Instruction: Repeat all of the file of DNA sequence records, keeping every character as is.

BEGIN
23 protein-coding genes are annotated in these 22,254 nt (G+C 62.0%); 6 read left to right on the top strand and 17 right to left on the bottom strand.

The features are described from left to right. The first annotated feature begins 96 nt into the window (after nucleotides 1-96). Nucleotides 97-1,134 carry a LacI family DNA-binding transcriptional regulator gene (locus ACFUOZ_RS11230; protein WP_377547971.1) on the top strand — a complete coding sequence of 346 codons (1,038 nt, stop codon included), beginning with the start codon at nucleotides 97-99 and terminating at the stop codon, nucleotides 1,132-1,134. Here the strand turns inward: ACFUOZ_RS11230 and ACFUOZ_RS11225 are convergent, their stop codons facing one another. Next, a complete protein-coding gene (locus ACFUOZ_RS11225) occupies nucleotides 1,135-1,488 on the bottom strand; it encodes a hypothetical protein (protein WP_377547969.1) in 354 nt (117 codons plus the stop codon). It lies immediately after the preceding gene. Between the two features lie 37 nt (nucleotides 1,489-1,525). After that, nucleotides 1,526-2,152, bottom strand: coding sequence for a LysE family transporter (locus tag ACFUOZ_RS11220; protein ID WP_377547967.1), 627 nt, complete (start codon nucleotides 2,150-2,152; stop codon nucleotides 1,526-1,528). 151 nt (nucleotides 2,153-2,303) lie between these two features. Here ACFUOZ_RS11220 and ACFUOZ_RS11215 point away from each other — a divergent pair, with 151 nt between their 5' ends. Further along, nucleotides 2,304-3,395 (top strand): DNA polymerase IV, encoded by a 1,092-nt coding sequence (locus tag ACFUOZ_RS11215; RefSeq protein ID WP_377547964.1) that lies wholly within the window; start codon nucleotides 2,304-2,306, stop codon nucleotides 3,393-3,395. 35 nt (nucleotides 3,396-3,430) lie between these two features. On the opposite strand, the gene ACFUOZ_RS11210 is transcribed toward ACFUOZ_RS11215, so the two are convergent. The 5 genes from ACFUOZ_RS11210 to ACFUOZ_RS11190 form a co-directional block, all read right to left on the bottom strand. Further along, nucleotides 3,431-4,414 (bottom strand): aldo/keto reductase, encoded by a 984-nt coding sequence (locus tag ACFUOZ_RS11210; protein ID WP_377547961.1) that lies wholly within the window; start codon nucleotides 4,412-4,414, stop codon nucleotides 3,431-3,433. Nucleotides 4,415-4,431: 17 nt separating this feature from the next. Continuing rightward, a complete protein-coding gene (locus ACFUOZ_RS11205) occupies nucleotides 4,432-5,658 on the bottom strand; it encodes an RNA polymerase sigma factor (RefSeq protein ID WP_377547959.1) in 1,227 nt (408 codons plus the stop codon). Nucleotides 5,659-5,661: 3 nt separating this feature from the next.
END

23 protein-coding genes are annotated in these 22,254 nt (G+C 62.0%); 6 read left to right on the top strand and 17 right to left on the bottom strand.

The features are described from left to right. The first annotated feature begins 96 nt into the window (after nucleotides 1-96). Nucleotides 97-1,134 carry a LacI family DNA-binding transcriptional regulator gene (locus ACFUOZ_RS11230; protein WP_377547971.1) on the top strand — a complete coding sequence of 346 codons (1,038 nt, stop codon included), beginning with the start codon at nucleotides 97-99 and terminating at the stop codon, nucleotides 1,132-1,134. Here the strand turns inward: ACFUOZ_RS11230 and ACFUOZ_RS11225 are convergent, their stop codons facing one another. Next, a complete protein-coding gene (locus ACFUOZ_RS11225) occupies nucleotides 1,135-1,488 on the bottom strand; it encodes a hypothetical protein (protein WP_377547969.1) in 354 nt (117 codons plus the stop codon). It lies immediately after the preceding gene. Between the two features lie 37 nt (nucleotides 1,489-1,525). After that, nucleotides 1,526-2,152, bottom strand: coding sequence for a LysE family transporter (locus tag ACFUOZ_RS11220; protein ID WP_377547967.1), 627 nt, complete (start codon nucleotides 2,150-2,152; stop codon nucleotides 1,526-1,528). 151 nt (nucleotides 2,153-2,303) lie between these two features. Here ACFUOZ_RS11220 and ACFUOZ_RS11215 point away from each other — a divergent pair, with 151 nt between their 5' ends. Further along, nucleotides 2,304-3,395 (top strand): DNA polymerase IV, encoded by a 1,092-nt coding sequence (locus tag ACFUOZ_RS11215; RefSeq protein ID WP_377547964.1) that lies wholly within the window; start codon nucleotides 2,304-2,306, stop codon nucleotides 3,393-3,395. 35 nt (nucleotides 3,396-3,430) lie between these two features. On the opposite strand, the gene ACFUOZ_RS11210 is transcribed toward ACFUOZ_RS11215, so the two are convergent. The 5 genes from ACFUOZ_RS11210 to ACFUOZ_RS11190 form a co-directional block, all read right to left on the bottom strand. Further along, nucleotides 3,431-4,414 (bottom strand): aldo/keto reductase, encoded by a 984-nt coding sequence (locus tag ACFUOZ_RS11210; protein ID WP_377547961.1) that lies wholly within the window; start codon nucleotides 4,412-4,414, stop codon nucleotides 3,431-3,433. Nucleotides 4,415-4,431: 17 nt separating this feature from the next. Continuing rightward, a complete protein-coding gene (locus ACFUOZ_RS11205) occupies nucleotides 4,432-5,658 on the bottom strand; it encodes an RNA polymerase sigma factor (RefSeq protein ID WP_377547959.1) in 1,227 nt (408 codons plus the stop codon). Nucleotides 5,659-5,661: 3 nt separating this feature from the next.